Famed hedge fund Tiger Management recently picked up 2 million shares of Facebook (FB). If the smart money is getting in, should you buy too?
In case you're not familiar with Tiger Management, it was founded by legendary investor Jullian Robertson. The fund generated annualized returns of 32% each year between 1980 and 1988.
(Click here to see Julian Robertson on CNBC)
One of ways in which Tiger profits is by identifying the best companies in the world and then investing in them. Therefore, when Tiger makes a buy of this magnitude, traders take note, especially when the stock is as controversial as Facebook.
In a live interview on CNBC, FX Concepts Chairman John Taylor suggests that Tiger may see value. He tells us at current levels Facebook is priced right. And he adds that there's plenty of future potential. With over 900 million users worldwide, it's just a matter of time until the company "figures something out," he says.
In other words, Tiger may be betting on lots of upside with little downside.
Jeremy Levine of Bessemer Venture Partners also sees reason for optimism. "It might be an attractive buy given Facebook's growth rate," he says.
Trader Guy Adami, however remains skeptical. He thinks the trade is watch and wait."Give them 2 quarters to prove themselves," he says. Adami thinks it's more prudent to miss the first leg higher rather than get caught by a downdraft.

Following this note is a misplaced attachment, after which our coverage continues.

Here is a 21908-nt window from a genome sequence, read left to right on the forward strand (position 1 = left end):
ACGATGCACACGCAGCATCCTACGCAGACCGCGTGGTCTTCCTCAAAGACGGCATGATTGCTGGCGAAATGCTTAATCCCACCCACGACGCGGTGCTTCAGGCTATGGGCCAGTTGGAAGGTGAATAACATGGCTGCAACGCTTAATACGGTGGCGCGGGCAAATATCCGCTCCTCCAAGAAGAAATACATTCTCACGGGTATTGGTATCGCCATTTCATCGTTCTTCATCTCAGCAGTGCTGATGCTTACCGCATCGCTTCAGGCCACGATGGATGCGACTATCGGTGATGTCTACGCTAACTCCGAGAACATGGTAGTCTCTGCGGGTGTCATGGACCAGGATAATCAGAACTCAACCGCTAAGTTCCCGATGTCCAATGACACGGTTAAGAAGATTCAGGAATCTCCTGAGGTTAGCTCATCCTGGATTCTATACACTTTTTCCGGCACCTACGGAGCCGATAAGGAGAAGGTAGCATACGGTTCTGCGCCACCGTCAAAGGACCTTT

And a downdraft may be coming. Early investors and a handful of top executives become eligible on Thursday to sell stock they own in a lock-up expiration.
It marks the beginning of a process that will last for months as other Facebook employees receive the same right to sell their shares.
It's conceivable none of them will sell. But if they do, up to 1.91 billion more shares could flood the stock market, joining the 421 million that have been trading since Facebook's IPO in May. (Read More: Facebook Will Regain IPO Price...In a Year: Underwriters)
For that reason, trader Josh Brown shares Adami's skepticism.
"Facebook is the kind of stock where I'd love to get bullish," he says, "but I just can't right now."More From CNBC